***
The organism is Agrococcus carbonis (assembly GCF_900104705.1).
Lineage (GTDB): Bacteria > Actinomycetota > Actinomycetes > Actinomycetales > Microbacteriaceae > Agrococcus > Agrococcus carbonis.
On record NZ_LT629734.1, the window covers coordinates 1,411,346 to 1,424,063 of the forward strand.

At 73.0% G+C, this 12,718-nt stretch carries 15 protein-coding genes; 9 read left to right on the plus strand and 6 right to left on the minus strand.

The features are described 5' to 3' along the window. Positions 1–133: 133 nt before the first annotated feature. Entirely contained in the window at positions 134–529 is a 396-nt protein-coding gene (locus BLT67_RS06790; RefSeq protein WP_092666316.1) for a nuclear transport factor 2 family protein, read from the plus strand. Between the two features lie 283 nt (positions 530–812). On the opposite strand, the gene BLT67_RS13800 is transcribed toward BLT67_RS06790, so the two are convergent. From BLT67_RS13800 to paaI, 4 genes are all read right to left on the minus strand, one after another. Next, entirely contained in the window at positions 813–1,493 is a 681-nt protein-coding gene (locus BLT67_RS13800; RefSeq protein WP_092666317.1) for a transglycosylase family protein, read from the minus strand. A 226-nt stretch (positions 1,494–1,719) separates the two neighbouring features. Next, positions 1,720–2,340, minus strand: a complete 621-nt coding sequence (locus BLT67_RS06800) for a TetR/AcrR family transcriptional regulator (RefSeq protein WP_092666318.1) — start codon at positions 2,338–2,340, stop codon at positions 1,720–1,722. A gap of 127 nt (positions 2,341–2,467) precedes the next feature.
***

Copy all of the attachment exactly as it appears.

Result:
The organism is Agrococcus carbonis (assembly GCF_900104705.1).
Lineage (GTDB): Bacteria > Actinomycetota > Actinomycetes > Actinomycetales > Microbacteriaceae > Agrococcus > Agrococcus carbonis.
On record NZ_LT629734.1, the window covers coordinates 1,411,346 to 1,424,063 of the forward strand.

At 73.0% G+C, this 12,718-nt stretch carries 15 protein-coding genes; 9 read left to right on the plus strand and 6 right to left on the minus strand.

The features are described 5' to 3' along the window. Positions 1–133: 133 nt before the first annotated feature. Entirely contained in the window at positions 134–529 is a 396-nt protein-coding gene (locus BLT67_RS06790; RefSeq protein WP_092666316.1) for a nuclear transport factor 2 family protein, read from the plus strand. Between the two features lie 283 nt (positions 530–812). On the opposite strand, the gene BLT67_RS13800 is transcribed toward BLT67_RS06790, so the two are convergent. From BLT67_RS13800 to paaI, 4 genes are all read right to left on the minus strand, one after another. Next, entirely contained in the window at positions 813–1,493 is a 681-nt protein-coding gene (locus BLT67_RS13800; RefSeq protein WP_092666317.1) for a transglycosylase family protein, read from the minus strand. A 226-nt stretch (positions 1,494–1,719) separates the two neighbouring features. Next, positions 1,720–2,340, minus strand: a complete 621-nt coding sequence (locus BLT67_RS06800) for a TetR/AcrR family transcriptional regulator (RefSeq protein WP_092666318.1) — start codon at positions 2,338–2,340, stop codon at positions 1,720–1,722. A gap of 127 nt (positions 2,341–2,467) precedes the next feature.